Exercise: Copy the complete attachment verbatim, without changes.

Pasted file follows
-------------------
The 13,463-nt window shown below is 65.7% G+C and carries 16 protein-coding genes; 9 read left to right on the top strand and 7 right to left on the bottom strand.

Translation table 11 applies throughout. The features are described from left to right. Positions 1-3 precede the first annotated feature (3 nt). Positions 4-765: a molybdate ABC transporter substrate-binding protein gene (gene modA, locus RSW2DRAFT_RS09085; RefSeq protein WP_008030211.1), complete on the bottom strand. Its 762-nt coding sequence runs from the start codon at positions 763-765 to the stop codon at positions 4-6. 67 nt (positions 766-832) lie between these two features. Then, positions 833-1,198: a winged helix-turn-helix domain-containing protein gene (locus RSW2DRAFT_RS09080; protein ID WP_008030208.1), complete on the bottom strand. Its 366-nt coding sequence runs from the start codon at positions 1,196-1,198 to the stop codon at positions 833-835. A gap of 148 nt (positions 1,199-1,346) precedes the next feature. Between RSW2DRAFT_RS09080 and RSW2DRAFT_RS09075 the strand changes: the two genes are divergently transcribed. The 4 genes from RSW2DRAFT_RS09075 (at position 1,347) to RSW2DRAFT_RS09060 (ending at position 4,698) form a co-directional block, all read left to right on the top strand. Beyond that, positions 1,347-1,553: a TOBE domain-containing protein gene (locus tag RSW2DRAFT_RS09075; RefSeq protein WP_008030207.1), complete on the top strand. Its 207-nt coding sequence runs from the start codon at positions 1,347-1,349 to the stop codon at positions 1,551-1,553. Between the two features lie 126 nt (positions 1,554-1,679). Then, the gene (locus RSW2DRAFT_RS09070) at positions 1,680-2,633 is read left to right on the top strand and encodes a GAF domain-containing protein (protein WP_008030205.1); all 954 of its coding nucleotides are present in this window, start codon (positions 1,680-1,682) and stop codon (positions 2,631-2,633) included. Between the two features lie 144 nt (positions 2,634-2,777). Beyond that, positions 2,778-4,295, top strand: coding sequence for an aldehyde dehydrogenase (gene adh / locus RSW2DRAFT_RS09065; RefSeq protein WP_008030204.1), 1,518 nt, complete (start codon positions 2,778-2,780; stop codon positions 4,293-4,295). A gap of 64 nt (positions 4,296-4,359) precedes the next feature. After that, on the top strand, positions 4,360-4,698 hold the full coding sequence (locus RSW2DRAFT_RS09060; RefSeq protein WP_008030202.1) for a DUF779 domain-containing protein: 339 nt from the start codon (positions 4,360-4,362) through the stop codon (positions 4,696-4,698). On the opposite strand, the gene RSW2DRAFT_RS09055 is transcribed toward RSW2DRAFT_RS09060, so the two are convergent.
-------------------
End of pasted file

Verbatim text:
The 13,463-nt window shown below is 65.7% G+C and carries 16 protein-coding genes; 9 read left to right on the top strand and 7 right to left on the bottom strand.

Translation table 11 applies throughout. The features are described from left to right. Positions 1-3 precede the first annotated feature (3 nt). Positions 4-765: a molybdate ABC transporter substrate-binding protein gene (gene modA, locus RSW2DRAFT_RS09085; RefSeq protein WP_008030211.1), complete on the bottom strand. Its 762-nt coding sequence runs from the start codon at positions 763-765 to the stop codon at positions 4-6. 67 nt (positions 766-832) lie between these two features. Then, positions 833-1,198: a winged helix-turn-helix domain-containing protein gene (locus RSW2DRAFT_RS09080; protein ID WP_008030208.1), complete on the bottom strand. Its 366-nt coding sequence runs from the start codon at positions 1,196-1,198 to the stop codon at positions 833-835. A gap of 148 nt (positions 1,199-1,346) precedes the next feature. Between RSW2DRAFT_RS09080 and RSW2DRAFT_RS09075 the strand changes: the two genes are divergently transcribed. The 4 genes from RSW2DRAFT_RS09075 (at position 1,347) to RSW2DRAFT_RS09060 (ending at position 4,698) form a co-directional block, all read left to right on the top strand. Beyond that, positions 1,347-1,553: a TOBE domain-containing protein gene (locus tag RSW2DRAFT_RS09075; RefSeq protein WP_008030207.1), complete on the top strand. Its 207-nt coding sequence runs from the start codon at positions 1,347-1,349 to the stop codon at positions 1,551-1,553. Between the two features lie 126 nt (positions 1,554-1,679). Then, the gene (locus RSW2DRAFT_RS09070) at positions 1,680-2,633 is read left to right on the top strand and encodes a GAF domain-containing protein (protein WP_008030205.1); all 954 of its coding nucleotides are present in this window, start codon (positions 1,680-1,682) and stop codon (positions 2,631-2,633) included. Between the two features lie 144 nt (positions 2,634-2,777). Beyond that, positions 2,778-4,295, top strand: coding sequence for an aldehyde dehydrogenase (gene adh / locus RSW2DRAFT_RS09065; RefSeq protein WP_008030204.1), 1,518 nt, complete (start codon positions 2,778-2,780; stop codon positions 4,293-4,295). A gap of 64 nt (positions 4,296-4,359) precedes the next feature. After that, on the top strand, positions 4,360-4,698 hold the full coding sequence (locus RSW2DRAFT_RS09060; RefSeq protein WP_008030202.1) for a DUF779 domain-containing protein: 339 nt from the start codon (positions 4,360-4,362) through the stop codon (positions 4,696-4,698). On the opposite strand, the gene RSW2DRAFT_RS09055 is transcribed toward RSW2DRAFT_RS09060, so the two are convergent.